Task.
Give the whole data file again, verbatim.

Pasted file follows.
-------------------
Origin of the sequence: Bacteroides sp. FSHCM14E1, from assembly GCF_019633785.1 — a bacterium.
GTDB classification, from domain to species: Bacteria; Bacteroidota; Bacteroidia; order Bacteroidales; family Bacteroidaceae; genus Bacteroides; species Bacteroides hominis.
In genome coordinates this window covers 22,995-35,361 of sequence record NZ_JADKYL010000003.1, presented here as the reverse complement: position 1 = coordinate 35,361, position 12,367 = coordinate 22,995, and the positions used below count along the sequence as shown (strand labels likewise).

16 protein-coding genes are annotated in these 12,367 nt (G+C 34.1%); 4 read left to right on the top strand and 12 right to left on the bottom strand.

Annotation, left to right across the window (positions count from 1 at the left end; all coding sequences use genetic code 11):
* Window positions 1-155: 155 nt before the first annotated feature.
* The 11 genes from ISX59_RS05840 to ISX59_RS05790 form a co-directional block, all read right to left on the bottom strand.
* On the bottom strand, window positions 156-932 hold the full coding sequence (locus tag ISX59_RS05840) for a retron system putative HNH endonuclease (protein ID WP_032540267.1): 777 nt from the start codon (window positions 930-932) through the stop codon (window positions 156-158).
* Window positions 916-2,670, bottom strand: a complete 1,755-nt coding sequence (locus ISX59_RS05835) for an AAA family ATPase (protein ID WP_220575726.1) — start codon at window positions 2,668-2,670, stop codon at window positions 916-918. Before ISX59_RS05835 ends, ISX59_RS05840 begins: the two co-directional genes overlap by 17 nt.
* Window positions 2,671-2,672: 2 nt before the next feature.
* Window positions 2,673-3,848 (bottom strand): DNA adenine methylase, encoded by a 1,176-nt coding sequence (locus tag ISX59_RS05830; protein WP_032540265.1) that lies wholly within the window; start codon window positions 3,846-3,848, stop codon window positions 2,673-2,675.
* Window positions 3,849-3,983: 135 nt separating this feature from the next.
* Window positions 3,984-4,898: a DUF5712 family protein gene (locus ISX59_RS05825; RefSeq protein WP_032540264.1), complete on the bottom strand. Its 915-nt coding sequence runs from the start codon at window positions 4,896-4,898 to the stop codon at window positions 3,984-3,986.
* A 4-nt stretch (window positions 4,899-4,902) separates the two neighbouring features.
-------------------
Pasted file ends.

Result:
Origin of the sequence: Bacteroides sp. FSHCM14E1, from assembly GCF_019633785.1 — a bacterium.
GTDB classification, from domain to species: Bacteria; Bacteroidota; Bacteroidia; order Bacteroidales; family Bacteroidaceae; genus Bacteroides; species Bacteroides hominis.
In genome coordinates this window covers 22,995-35,361 of sequence record NZ_JADKYL010000003.1, presented here as the reverse complement: position 1 = coordinate 35,361, position 12,367 = coordinate 22,995, and the positions used below count along the sequence as shown (strand labels likewise).

16 protein-coding genes are annotated in these 12,367 nt (G+C 34.1%); 4 read left to right on the top strand and 12 right to left on the bottom strand.

Annotation, left to right across the window (positions count from 1 at the left end; all coding sequences use genetic code 11):
* Window positions 1-155: 155 nt before the first annotated feature.
* The 11 genes from ISX59_RS05840 to ISX59_RS05790 form a co-directional block, all read right to left on the bottom strand.
* On the bottom strand, window positions 156-932 hold the full coding sequence (locus tag ISX59_RS05840) for a retron system putative HNH endonuclease (protein ID WP_032540267.1): 777 nt from the start codon (window positions 930-932) through the stop codon (window positions 156-158).
* Window positions 916-2,670, bottom strand: a complete 1,755-nt coding sequence (locus ISX59_RS05835) for an AAA family ATPase (protein ID WP_220575726.1) — start codon at window positions 2,668-2,670, stop codon at window positions 916-918. Before ISX59_RS05835 ends, ISX59_RS05840 begins: the two co-directional genes overlap by 17 nt.
* Window positions 2,671-2,672: 2 nt before the next feature.
* Window positions 2,673-3,848 (bottom strand): DNA adenine methylase, encoded by a 1,176-nt coding sequence (locus tag ISX59_RS05830; protein WP_032540265.1) that lies wholly within the window; start codon window positions 3,846-3,848, stop codon window positions 2,673-2,675.
* Window positions 3,849-3,983: 135 nt separating this feature from the next.
* Window positions 3,984-4,898: a DUF5712 family protein gene (locus ISX59_RS05825; RefSeq protein WP_032540264.1), complete on the bottom strand. Its 915-nt coding sequence runs from the start codon at window positions 4,896-4,898 to the stop codon at window positions 3,984-3,986.
* A 4-nt stretch (window positions 4,899-4,902) separates the two neighbouring features.